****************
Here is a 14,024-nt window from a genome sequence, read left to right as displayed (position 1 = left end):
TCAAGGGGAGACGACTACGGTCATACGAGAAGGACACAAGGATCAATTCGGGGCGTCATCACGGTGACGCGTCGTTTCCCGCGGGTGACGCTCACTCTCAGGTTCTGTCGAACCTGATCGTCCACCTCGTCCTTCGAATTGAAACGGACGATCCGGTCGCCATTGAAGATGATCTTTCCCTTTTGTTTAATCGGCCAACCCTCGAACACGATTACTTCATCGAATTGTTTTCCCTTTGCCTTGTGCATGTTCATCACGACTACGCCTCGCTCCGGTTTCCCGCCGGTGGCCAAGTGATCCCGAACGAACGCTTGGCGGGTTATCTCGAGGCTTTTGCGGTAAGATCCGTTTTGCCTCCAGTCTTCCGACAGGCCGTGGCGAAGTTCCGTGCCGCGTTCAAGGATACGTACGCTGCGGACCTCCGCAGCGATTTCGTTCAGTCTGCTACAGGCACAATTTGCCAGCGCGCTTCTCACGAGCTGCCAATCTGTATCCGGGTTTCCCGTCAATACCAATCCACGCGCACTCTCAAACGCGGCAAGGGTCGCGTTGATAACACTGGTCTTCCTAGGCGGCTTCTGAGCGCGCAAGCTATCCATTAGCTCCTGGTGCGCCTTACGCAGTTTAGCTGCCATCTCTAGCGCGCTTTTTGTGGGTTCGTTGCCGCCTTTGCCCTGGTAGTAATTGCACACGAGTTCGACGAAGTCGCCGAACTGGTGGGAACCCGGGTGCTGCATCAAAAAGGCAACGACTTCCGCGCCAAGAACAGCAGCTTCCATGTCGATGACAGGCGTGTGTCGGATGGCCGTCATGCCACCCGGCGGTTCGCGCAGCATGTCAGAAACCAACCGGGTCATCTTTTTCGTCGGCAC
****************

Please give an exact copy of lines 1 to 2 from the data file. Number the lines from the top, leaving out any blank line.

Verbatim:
Here is a 14,024-nt window from a genome sequence, read left to right as displayed (position 1 = left end):
TCAAGGGGAGACGACTACGGTCATACGAGAAGGACACAAGGATCAATTCGGGGCGTCATCACGGTGACGCGTCGTTTCCCGCGGGTGACGCTCACTCTCAGGTTCTGTCGAACCTGATCGTCCACCTCGTCCTTCGAATTGAAACGGACGATCCGGTCGCCATTGAAGATGATCTTTCCCTTTTGTTTAATCGGCCAACCCTCGAACACGATTACTTCATCGAATTGTTTTCCCTTTGCCTTGTGCATGTTCATCACGACTACGCCTCGCTCCGGTTTCCCGCCGGTGGCCAAGTGATCCCGAACGAACGCTTGGCGGGTTATCTCGAGGCTTTTGCGGTAAGATCCGTTTTGCCTCCAGTCTTCCGACAGGCCGTGGCGAAGTTCCGTGCCGCGTTCAAGGATACGTACGCTGCGGACCTCCGCAGCGATTTCGTTCAGTCTGCTACAGGCACAATTTGCCAGCGCGCTTCTCACGAGCTGCCAATCTGTATCCGGGTTTCCCGTCAATACCAATCCACGCGCACTCTCAAACGCGGCAAGGGTCGCGTTGATAACACTGGTCTTCCTAGGCGGCTTCTGAGCGCGCAAGCTATCCATTAGCTCCTGGTGCGCCTTACGCAGTTTAGCTGCCATCTCTAGCGCGCTTTTTGTGGGTTCGTTGCCGCCTTTGCCCTGGTAGTAATTGCACACGAGTTCGACGAAGTCGCCGAACTGGTGGGAACCCGGGTGCTGCATCAAAAAGGCAACGACTTCCGCGCCAAGAACAGCAGCTTCCATGTCGATGACAGGCGTGTGTCGGATGGCCGTCATGCCACCCGGCGGTTCGCGCAGCATGTCAGAAACCAACCGGGTCATCTTTTTCGTCGGCAC